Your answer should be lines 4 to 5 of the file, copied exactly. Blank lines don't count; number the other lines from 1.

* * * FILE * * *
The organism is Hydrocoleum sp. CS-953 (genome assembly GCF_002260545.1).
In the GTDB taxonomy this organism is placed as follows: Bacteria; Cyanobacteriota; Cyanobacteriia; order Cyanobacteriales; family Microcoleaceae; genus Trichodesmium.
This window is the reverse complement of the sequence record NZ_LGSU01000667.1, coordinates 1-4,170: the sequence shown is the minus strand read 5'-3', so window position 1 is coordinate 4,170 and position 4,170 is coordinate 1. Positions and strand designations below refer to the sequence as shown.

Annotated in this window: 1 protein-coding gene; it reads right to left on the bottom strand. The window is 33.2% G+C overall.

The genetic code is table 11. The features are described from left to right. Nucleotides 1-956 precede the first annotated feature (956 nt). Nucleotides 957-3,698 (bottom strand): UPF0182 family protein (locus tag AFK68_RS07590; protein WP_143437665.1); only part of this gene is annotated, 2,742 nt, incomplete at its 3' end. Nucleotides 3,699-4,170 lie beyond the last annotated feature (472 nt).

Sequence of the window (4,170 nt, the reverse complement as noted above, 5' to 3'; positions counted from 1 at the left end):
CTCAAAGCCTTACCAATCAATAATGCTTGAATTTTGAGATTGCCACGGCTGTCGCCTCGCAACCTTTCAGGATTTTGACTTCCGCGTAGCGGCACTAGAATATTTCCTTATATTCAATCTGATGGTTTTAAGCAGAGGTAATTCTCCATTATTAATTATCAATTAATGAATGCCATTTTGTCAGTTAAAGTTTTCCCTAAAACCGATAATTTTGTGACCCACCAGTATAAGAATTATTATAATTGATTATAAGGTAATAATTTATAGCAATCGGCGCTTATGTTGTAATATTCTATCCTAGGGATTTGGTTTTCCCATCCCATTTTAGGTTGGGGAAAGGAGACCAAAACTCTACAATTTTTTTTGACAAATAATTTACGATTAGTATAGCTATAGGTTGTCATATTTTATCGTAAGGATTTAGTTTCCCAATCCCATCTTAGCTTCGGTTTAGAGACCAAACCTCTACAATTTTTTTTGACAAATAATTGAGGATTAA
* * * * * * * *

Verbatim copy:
Annotated in this window: 1 protein-coding gene; it reads right to left on the bottom strand. The window is 33.2% G+C overall.

The genetic code is table 11. The features are described from left to right. Nucleotides 1-956 precede the first annotated feature (956 nt). Nucleotides 957-3,698 (bottom strand): UPF0182 family protein (locus tag AFK68_RS07590; protein WP_143437665.1); only part of this gene is annotated, 2,742 nt, incomplete at its 3' end. Nucleotides 3,699-4,170 lie beyond the last annotated feature (472 nt).